As with the Matisse, this work carries a third party guarantee so it will sell. From the catalogue:
The dramatic seaside rescue of Marie-Thérèse is the subject of Le Sauvetage, Picasso’s vibrant canvas from November 1932. The scene depicts the acrobatics of beach activity while the languid body of a bather is hoisted from the water. All of the figures bear the unmistakable phenotype of Picasso’s lover Marie-Thérèse as she had come to be defined in his other legendary compositions from earlier in the year. But for this work, created at the height of the artist’s obsession with the young woman, Marie-Thérèse is omnipresent – occupying land, sea and air and playing both victim and savior in Picasso’s narrative.
This work is also the subject of a video. According to the catalogue:
La Place [is] Giacometti’s first multi-figural sculpture … In the years after the war Giacometti became fascinated by spatial relationships and the concept of movement within a single work. He began to create sculptures that employed multiple figures on a common base, all existing as independent entities during a moment in time. Without question, La Place is the most provocative of Giacometti’s sculptural interpretations of this concept and was the font of inspiration that he would draw upon for the rest of his life.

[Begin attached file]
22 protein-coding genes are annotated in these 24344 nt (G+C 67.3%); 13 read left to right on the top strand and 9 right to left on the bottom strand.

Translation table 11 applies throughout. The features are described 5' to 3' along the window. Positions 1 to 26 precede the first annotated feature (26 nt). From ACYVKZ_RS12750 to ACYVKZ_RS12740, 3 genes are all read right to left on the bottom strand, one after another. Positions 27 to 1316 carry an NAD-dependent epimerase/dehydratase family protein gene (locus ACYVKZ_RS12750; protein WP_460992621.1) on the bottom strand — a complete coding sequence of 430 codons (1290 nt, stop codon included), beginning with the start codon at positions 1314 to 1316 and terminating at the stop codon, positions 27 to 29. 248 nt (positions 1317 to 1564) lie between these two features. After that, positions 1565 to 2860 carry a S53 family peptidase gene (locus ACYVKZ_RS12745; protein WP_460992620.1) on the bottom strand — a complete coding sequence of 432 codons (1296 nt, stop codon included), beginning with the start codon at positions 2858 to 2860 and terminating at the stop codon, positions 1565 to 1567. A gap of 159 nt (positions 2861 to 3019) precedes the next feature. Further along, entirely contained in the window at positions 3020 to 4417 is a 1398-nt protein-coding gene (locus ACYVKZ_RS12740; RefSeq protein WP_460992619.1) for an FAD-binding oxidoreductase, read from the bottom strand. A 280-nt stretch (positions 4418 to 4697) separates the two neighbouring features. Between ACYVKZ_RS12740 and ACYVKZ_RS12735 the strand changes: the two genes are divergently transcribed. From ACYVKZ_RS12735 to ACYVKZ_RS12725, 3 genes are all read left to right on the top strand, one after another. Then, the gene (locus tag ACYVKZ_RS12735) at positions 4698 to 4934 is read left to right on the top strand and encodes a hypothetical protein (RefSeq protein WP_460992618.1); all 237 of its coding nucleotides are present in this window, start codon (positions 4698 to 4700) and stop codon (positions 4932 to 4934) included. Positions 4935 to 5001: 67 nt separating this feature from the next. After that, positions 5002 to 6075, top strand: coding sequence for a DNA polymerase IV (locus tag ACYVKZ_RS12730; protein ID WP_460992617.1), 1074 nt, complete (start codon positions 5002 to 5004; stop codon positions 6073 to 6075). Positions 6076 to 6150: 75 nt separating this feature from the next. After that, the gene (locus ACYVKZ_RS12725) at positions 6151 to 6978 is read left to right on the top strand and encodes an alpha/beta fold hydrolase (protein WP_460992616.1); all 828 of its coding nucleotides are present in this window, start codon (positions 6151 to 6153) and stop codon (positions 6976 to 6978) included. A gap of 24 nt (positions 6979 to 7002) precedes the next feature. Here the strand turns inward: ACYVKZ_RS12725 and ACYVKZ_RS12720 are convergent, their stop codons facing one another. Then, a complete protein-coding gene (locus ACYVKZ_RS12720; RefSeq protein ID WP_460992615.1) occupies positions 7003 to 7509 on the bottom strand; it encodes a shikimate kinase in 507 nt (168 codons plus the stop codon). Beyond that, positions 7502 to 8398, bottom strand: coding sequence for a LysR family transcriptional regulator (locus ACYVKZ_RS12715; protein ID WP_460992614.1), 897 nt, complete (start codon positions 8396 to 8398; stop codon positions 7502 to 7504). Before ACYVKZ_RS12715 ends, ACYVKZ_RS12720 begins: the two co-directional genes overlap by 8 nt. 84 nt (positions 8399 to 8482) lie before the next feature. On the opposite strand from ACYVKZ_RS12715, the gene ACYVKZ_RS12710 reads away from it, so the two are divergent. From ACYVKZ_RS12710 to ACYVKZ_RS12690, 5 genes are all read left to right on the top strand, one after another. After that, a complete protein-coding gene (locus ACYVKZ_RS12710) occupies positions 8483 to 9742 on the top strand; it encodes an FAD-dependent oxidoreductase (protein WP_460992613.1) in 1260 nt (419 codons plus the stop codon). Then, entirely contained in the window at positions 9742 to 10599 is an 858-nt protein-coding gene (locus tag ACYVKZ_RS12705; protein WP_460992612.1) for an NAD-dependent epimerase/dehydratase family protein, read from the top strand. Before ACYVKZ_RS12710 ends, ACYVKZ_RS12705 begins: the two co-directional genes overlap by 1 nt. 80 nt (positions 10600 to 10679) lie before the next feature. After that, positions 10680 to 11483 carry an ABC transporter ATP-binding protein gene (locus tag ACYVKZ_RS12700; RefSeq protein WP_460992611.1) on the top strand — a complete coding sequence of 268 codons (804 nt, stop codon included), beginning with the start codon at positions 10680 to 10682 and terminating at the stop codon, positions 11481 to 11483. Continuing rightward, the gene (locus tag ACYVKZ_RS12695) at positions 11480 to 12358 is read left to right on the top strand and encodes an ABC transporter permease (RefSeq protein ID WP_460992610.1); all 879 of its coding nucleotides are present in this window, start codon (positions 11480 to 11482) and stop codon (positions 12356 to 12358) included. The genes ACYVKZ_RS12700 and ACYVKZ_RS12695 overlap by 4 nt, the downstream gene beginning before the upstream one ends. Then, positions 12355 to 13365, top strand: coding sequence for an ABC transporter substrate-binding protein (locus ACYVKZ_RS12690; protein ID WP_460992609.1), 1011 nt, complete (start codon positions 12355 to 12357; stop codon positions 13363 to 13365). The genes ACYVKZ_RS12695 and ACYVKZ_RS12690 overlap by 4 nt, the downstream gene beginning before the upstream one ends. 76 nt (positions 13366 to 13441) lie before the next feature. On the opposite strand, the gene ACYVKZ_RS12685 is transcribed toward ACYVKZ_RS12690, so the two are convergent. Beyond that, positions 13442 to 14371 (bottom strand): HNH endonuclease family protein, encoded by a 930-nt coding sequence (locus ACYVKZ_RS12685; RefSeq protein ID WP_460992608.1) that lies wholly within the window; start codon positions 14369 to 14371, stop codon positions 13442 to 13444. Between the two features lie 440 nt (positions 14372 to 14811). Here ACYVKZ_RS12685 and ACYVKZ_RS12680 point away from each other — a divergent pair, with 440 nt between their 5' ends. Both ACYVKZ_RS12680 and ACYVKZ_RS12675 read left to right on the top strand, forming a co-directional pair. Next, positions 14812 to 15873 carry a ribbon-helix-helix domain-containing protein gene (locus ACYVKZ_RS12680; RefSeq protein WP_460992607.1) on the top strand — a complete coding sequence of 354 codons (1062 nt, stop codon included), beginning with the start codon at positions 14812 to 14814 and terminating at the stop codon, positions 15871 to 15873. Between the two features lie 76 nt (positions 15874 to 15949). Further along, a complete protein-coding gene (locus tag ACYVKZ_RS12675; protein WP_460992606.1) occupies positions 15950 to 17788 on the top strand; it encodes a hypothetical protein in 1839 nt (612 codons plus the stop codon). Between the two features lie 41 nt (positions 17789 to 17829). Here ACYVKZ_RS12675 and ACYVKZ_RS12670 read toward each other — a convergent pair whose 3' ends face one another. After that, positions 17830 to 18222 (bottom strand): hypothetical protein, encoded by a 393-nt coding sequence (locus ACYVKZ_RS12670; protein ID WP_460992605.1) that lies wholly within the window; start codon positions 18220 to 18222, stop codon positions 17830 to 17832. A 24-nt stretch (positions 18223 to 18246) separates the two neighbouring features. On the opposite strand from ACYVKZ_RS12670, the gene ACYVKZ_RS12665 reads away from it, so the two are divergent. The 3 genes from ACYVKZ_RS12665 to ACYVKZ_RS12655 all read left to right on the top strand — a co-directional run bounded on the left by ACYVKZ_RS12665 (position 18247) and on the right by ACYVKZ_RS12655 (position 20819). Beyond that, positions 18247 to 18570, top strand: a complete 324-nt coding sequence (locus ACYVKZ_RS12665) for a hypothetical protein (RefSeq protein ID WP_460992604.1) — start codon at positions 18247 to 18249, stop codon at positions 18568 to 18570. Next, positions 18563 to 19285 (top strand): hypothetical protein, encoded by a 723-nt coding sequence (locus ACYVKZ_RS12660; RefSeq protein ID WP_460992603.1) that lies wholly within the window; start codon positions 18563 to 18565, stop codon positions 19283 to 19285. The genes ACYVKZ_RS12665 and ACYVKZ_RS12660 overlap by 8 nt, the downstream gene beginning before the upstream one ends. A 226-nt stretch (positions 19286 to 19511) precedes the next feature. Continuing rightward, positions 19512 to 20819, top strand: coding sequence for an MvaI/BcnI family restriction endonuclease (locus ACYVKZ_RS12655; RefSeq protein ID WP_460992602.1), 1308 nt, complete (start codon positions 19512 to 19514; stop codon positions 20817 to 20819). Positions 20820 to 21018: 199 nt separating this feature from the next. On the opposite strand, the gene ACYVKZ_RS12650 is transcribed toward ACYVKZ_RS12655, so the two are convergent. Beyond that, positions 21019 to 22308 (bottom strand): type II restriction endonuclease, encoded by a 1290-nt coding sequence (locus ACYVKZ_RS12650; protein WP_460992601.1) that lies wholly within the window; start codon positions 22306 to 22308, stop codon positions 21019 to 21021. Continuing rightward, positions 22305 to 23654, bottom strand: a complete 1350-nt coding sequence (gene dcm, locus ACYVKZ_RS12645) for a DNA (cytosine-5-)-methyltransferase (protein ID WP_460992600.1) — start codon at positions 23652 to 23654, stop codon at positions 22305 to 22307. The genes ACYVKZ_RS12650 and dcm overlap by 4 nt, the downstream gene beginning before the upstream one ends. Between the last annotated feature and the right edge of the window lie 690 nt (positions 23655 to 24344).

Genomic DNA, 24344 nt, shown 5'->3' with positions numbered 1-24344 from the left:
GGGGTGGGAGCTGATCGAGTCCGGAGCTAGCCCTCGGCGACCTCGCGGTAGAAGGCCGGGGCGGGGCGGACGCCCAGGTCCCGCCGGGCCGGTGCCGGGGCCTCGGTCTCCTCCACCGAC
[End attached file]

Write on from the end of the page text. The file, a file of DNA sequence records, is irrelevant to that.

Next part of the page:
La Place was conceived in an urban context. The platform on which the figures are positioned relates to a city square, and the juxtaposition of figures suggests the way in which isolated city dwellers pass without stopping or interacting. The male figures appear to stride forward, while the female figure stands still. “A bit like ants, each one seems to move of its own accord, alone, in a direction ignored by the rest” is how Giacometti described the urban phenomenon portrayed in his sculpture.
Walking men and motionless women became the main characters in his drama of humanity, and his identity as an artist became inextricably linked with these images. The scale of his figures in La Place, unlike those in his sculptures from the 1950s or 1960s, is said to be a result of his experience transporting his belongings in a matchbox following the war and his fascination with perspective as shaped by cinematic experiences.
The last of the top five lots by estimate is a very late Monet, The Japanese Bridge, which depicts a scene from his lily pond at Giverny. According to the lot notes:
Monet constructed his Japanese bridge in the summer of 1893 on a newly-acquired plot of land where he was creating a pond irrigated by the Epte river. Daniel Wildenstein noted that just a few days before purchasing the land, Monet had viewed a collection of prints by Utamaro and Hiroshige at Durand-Ruel’s gallery and this Asian aesthetic was clearly on his mind. He first painted the bridge in 1895, but it was not until 1899 that he turned to the pond and bridge in a series of eighteen views, twelve examples of which were exhibited at Durand-Ruel in 1900. Nearly two decades later, Monet returned to this subject again. Between 1918 and 1924 he completed twenty-five views of the bridge, now radically abstracted amidst layers of paint.
The Sotheby’s sale, like the Christie’s sale, includes a Giacometti Femmes de Venise sculpture, though this one is V in the series, and slightly shorter than the Christie’s work, which is IV in the series, and at $6-8 million, a good deal less expensive than the Christie’s version, estimated at $10-18 million.